3. How should I move forward (making sure I hold steady for the next bar, and dealing with my mother)?

Thanks for any help everyone.
posted by anonymous to Human Relations (30 answers total) 5 users marked this as a favorite
You move on. Things happen. The bigger defining feature in life is how you respond to adversity and how you learn from your mistakes.

That being said, why can't you just cancel and NOT take the bar? Taking a bar exam is a miserable experience, and it's also something that you shouldn't do if you aren't fully prepared.
posted by Happydaz at 10:20 AM on July 29, 2013 [5 favorites]

The reaction from your mother is not appropriate. If you are moving out in a month then I would just roll my eyes, ignore her, chalk it up to "my mom be crazy," and then not go to my mom with stuff like this.

I can't even see in here where you "screwed up" really. Just don't take the bar, this one is pretty easy to fix. Taking ownership of your decisions is a good idea definitely, you need to understand that you are responsible for getting yourself into certain situations but when these situations are super easy to fix you just fix it and move on. If you decide to take the bar in the future now you know you really need to be prepared, if you continue to make the decision to take it without being prepared then you have a problem.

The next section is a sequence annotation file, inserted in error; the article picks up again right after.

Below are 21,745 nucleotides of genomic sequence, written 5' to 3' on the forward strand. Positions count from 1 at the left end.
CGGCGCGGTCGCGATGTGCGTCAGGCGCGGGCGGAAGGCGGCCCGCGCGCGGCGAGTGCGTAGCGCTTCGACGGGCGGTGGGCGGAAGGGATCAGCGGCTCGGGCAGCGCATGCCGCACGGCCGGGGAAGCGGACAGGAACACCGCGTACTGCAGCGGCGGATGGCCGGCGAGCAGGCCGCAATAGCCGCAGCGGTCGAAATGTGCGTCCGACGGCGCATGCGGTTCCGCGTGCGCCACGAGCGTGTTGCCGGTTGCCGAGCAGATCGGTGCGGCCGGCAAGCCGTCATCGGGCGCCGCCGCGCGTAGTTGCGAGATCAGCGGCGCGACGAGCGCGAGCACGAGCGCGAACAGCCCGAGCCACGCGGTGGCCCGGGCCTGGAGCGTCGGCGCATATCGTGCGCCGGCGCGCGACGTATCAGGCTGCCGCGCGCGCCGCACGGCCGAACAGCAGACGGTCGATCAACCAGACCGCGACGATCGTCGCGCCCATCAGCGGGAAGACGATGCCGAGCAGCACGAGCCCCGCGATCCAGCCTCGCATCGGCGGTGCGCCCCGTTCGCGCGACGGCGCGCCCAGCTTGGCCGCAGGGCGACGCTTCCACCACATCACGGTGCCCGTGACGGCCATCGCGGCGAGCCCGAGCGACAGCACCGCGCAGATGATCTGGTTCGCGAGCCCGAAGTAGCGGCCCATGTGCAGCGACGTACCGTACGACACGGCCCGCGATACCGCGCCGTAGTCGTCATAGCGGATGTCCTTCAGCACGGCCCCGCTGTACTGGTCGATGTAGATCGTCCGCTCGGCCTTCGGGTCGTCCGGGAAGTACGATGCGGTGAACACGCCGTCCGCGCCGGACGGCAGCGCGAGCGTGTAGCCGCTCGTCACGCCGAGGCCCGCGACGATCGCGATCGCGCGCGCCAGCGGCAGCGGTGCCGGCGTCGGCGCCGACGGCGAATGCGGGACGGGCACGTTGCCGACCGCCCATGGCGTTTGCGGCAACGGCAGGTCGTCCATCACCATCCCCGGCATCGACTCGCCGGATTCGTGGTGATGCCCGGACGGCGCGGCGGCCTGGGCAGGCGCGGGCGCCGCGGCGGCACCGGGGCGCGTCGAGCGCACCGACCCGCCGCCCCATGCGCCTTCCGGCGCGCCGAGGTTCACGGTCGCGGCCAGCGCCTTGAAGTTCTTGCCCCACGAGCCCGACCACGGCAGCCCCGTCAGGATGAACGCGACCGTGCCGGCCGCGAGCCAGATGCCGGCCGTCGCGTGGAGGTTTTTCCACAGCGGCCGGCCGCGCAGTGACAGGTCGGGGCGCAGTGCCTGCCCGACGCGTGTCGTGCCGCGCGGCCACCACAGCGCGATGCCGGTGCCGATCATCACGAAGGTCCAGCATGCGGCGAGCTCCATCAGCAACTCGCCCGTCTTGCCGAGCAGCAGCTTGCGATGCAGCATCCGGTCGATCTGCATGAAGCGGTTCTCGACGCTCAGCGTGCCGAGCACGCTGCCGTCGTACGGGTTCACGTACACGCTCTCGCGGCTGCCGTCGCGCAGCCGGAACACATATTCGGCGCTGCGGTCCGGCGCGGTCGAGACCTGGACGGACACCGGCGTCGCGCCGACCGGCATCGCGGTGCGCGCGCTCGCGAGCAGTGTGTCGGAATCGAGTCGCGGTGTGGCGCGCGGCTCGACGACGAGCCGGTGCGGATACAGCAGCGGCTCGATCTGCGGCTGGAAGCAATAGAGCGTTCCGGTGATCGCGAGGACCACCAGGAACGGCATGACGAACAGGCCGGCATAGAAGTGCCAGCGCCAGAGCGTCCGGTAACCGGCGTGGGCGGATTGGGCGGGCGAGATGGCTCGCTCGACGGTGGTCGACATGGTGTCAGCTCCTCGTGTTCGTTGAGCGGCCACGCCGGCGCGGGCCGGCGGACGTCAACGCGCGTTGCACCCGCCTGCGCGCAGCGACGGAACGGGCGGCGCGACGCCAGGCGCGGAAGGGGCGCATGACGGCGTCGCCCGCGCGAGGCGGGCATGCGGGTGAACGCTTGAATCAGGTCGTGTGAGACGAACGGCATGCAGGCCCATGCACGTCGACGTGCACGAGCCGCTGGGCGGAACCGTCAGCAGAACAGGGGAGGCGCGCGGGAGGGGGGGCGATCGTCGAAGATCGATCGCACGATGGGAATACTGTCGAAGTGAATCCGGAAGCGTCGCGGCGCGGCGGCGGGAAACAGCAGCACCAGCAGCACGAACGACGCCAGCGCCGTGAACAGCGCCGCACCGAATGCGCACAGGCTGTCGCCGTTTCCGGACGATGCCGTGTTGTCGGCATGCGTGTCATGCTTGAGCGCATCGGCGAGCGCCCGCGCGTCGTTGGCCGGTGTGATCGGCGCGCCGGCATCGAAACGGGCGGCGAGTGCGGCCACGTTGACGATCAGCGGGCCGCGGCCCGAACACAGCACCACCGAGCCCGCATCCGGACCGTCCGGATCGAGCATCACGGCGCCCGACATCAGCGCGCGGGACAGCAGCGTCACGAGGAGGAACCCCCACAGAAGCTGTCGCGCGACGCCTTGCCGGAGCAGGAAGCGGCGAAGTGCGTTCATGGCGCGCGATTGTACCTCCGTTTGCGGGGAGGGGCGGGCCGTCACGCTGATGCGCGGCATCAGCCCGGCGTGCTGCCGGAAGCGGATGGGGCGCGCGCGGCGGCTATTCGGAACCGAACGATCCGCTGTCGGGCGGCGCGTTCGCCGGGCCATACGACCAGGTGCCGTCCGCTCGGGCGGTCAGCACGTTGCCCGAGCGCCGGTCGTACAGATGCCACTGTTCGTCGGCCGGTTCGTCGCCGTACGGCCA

(I'm not a lawyer but is failing the bar a big deal if you don't actually need to pass it for work? Like does that go on your "permanent record"? Or could you just fail this one and take it in the future if you really need to?)
posted by magnetsphere at 10:30 AM on July 29, 2013 [1 favorite]

Forgive me, but I don't see a screw up, per se here. I see someone who isn't required to take the bar for their job, decided to take it anyway and may now not have studied hard enough to pass.

The bar is neither the end nor the beginning of a law career and it sounds like you were fortunate enough to find a position that didn't require bar passage.

I would recommend sitting for the bar - you've already sunk in the cost of the application, character review, etc - and see what happens. If you pass, great! If not, who cares? The worst that can happen is that you fail and decide maybe a few years down the road to take it again.